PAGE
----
For each of the lines on the chart, the decision makers can estimate probabilities on each scenario. Perhaps, we anticipate the probability of the big delay to be ~10% and the probability of the small delay to be about 20%. That means we believe there is a 70% chance the average expected volume will be in the range of 900-1100 units. Now, we can say that the expected volume for ~Feb 7th is (10% x 0) + (20% x 750) + (70% x 1000) = 850 units. Similarly, on the upside on ~Mar 1st you can think (10% x 1300) + (20% x 1400) + (70% x 1000) = 1,110 units.
We can add this information to our scenario table from earlier…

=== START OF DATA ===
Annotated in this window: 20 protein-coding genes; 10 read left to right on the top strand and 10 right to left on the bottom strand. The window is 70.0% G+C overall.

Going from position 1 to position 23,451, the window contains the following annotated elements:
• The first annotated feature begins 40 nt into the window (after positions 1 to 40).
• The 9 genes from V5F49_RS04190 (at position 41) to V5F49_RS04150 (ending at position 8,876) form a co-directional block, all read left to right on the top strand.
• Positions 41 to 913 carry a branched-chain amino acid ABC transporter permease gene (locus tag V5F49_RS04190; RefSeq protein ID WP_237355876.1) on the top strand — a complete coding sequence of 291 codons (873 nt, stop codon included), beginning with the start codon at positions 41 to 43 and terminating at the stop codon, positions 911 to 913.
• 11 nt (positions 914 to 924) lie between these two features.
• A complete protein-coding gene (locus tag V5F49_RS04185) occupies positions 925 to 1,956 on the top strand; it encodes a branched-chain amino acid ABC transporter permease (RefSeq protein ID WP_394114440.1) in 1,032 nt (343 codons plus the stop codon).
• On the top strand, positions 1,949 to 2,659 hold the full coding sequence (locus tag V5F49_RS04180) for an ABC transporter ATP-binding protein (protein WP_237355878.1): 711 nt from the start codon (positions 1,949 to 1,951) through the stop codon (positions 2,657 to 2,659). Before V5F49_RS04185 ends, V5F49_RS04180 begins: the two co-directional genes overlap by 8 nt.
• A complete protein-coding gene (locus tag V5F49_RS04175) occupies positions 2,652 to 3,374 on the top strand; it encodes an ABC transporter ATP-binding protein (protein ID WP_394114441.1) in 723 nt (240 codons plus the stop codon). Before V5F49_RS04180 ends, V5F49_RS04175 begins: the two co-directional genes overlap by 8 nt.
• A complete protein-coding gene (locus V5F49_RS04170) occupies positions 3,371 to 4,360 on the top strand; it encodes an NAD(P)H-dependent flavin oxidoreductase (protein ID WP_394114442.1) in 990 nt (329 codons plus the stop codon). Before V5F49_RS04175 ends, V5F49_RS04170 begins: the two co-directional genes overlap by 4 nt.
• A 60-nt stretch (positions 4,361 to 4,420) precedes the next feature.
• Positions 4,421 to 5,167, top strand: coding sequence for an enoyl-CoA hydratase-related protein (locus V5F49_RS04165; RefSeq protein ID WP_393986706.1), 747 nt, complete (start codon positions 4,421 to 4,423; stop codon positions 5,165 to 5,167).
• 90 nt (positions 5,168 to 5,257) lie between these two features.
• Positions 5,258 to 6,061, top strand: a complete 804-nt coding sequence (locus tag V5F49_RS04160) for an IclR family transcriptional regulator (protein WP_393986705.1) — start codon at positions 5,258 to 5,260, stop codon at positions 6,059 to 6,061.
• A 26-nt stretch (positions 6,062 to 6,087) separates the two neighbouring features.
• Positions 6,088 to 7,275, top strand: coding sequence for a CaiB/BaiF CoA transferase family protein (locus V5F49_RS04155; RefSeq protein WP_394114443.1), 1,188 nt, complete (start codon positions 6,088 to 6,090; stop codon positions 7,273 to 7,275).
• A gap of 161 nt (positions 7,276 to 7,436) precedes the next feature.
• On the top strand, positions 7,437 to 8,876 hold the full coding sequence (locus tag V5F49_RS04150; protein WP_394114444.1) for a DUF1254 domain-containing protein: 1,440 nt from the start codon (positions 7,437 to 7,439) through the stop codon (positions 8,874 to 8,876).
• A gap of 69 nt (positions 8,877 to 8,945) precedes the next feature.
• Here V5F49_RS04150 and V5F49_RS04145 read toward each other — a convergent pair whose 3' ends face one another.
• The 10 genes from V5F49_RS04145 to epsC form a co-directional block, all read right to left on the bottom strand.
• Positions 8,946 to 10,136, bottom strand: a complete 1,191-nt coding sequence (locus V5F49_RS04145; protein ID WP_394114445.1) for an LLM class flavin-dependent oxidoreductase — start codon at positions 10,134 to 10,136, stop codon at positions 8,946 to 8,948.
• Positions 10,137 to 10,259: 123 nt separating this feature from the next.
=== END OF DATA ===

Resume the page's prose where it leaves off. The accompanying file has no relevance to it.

Planning with the median is one perspective. But, maybe delays are costly. Maybe they are very costly so being able to work volume at the domestic warehouse as fast as possible is imperative (especially if you need to compensate for prior delays). In that scenario, you would probably want to look at the upper range of possibility rather than the average. This is the second way to consider this information. We can produce the same line chart as above, but using the 80th percentile of each daily observation rather than the 50th percentile.
Now, if you experience the Big Bang Delay, you are looking at >1,500 unit days at the end of February into March rather than the 1,300 unit days using the median.